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News & Press: Pharmacy Ownership

Pharmacists Make a Difference Through Team-Based Care

Friday, November 2, 2018   (0 Comments)
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It’s often hard to articulate why an individual student might be influenced by one teacher over another. All qualified in their own right, some teachers seem to resonate more—or less—with certain students.

Perhaps that is what it’s like when patients are cared for by a team of health care providers. As Michelle Thomas, PharmD, CDE, BCACP, put it: patients respond to different team members and sometimes need to hear messages in more than one way before implementing their care plan.

“Team-based care is all about involving the patient, but we have to meet the patient where they are,” said Thomas, who works with a team of health care providers at a small family practice in Virginia. “We all have different styles, and sometimes patients just connect better with someone.”

For some patients, that someone could be the pharmacist who is working on the care team.

Notes from the field

Ashely Abode, PharmD, clinical service coordinator for Realo Discount Drugs in North Carolina, meets with patients under the partnership the community pharmacy has established with an accountable care organization (ACO). She’s formed relationships with several patients over the years, but one case stands out to her. Abode met with a patient who was being treated for depression and learned that the patient was still struggling to control her symptoms. Abode was able to share this information with the patient’s provider and involve the case manager to make sure the patient kept her appointment with her behavioral health provider.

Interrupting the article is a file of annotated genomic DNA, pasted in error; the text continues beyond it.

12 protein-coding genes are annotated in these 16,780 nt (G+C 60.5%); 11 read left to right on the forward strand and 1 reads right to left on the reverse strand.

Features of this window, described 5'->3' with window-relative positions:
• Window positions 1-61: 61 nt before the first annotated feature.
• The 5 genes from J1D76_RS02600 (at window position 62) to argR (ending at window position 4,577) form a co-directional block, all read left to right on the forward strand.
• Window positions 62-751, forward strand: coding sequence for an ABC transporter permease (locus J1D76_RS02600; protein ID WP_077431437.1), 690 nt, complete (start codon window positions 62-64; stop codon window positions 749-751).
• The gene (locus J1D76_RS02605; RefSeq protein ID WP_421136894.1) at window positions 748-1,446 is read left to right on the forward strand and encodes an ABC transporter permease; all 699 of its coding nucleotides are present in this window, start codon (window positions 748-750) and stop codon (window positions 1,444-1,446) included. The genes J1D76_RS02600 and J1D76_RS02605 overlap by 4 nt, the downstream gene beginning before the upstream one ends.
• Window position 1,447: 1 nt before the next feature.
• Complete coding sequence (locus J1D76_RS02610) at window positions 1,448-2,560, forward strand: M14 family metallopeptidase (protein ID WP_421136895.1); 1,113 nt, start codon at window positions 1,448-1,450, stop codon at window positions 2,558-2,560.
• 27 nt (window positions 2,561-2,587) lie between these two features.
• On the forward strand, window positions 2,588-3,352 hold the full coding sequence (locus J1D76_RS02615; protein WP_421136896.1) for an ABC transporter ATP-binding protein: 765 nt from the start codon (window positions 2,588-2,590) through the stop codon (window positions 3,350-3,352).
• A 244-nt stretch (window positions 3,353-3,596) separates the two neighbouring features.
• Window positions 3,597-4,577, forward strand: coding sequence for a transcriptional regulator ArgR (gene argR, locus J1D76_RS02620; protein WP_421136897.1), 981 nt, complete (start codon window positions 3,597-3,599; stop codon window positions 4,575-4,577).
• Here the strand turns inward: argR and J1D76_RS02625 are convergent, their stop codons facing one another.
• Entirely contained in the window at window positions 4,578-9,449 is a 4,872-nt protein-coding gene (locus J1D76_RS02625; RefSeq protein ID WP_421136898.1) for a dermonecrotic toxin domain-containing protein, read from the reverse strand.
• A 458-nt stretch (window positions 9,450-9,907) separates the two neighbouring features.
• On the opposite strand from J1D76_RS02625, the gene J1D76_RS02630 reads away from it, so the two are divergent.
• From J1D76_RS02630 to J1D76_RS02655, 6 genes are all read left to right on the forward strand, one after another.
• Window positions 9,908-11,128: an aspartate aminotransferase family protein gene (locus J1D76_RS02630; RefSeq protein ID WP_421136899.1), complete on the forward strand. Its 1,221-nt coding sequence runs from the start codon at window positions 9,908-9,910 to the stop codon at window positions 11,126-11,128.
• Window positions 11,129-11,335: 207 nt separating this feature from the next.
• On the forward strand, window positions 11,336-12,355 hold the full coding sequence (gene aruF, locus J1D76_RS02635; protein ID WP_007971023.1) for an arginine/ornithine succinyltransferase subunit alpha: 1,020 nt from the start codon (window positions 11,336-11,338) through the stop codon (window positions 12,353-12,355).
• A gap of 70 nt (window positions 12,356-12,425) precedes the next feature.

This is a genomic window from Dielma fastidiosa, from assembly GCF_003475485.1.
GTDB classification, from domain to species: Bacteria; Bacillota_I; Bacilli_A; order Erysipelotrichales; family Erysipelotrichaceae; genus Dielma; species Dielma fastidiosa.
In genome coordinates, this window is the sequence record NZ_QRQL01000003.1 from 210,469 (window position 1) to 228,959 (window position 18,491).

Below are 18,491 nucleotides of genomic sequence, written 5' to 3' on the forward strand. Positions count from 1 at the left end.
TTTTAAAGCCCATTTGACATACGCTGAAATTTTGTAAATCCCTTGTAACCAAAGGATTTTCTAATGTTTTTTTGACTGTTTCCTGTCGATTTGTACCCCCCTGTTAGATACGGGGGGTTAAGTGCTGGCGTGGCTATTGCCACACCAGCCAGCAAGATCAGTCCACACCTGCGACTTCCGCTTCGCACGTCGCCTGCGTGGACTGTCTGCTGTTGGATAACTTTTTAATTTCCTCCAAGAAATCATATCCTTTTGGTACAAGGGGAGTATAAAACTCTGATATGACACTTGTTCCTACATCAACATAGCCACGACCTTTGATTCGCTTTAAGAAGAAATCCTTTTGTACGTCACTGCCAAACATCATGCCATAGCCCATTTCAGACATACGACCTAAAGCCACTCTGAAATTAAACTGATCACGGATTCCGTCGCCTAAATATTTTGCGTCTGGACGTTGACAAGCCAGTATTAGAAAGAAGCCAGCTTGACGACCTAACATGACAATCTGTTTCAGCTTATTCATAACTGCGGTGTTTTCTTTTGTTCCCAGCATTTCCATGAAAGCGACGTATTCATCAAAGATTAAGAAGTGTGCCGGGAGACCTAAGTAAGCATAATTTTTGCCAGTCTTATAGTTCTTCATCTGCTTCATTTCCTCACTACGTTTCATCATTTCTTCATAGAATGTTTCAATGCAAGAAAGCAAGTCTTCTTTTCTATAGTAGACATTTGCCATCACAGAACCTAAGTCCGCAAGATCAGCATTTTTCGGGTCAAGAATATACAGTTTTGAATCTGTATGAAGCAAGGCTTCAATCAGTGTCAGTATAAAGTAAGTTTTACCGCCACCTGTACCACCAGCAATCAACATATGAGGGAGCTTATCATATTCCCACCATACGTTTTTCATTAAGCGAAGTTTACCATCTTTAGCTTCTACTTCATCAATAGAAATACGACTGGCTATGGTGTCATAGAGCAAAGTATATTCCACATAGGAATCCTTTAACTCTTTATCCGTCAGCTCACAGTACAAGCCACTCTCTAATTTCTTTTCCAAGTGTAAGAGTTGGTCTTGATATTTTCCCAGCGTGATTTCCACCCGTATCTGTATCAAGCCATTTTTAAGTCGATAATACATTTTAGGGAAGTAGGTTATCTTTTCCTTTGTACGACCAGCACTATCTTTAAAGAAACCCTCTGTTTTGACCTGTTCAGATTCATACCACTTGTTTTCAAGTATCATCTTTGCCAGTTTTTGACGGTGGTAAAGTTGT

“The care manager, who talked with the patient monthly, was surprised with the amount of information the patient was willing to share with me as a pharmacist,” said Abode. “Through this partnership, I was able to inform the primary care provider of an issue and help resolve the issue by engaging other members of the patient’s health care team to ensure there was adequate follow-up.”

In another example that came about through a different partnership Realo Discount Drugs has in the home health arena, Abode identified a drug interaction between a patient’s chemotherapy agent and a proton pump inhibitor (PPI). “This was a category X interaction because the PPI decreases the concentration of her chemo agent,” said Abode. “I was able to contact her oncologist and get the PPI discontinued.”

Abode noted that pharmacists are not generally on home health teams and that it’s usually the job of software to identify drug interactions. However, in this case, the drug was not picked up by the software.

The medication expert

Team-based care can make providers more comprehensive in their approach since each provider comes to the group with a unique view. Naturally, pharmacists think first about medication-related issues.

Thomas said pharmacists can make the most difference when they focus on their specific area of expertise.

“My team counts on me to bring up the quirky, less common things [known] about drugs,” Thomas added. For example, if she sees a patient with idiopathic thrombocytopenic purpura (ITP), the first thing she thinks of are the drugs that are contraindicated with the condition.

“Recently, when our patient with chronic refractory ITP developed a urinary tract infection, I was the one who suggested we avoid nitrofurantoin for that reason,” said Thomas.

Thomas and her colleagues are also part of an ACO and are held to a very high standard of quality. “It would be overwhelming for one provider to try to meet all 18 of our quality measures,” said Thomas. “It takes all of us and a division of labor to keep track of it all.”

Abode believes a multispecialty team, where each provider brings something different to the table, is the most effective for patient care. “This helps to ensure that each aspect of the patient’s care is managed in the best possible way,” said Abode. “When the team works together and communicates efficiently, the patient has a positive experience, and adverse events are avoided.”


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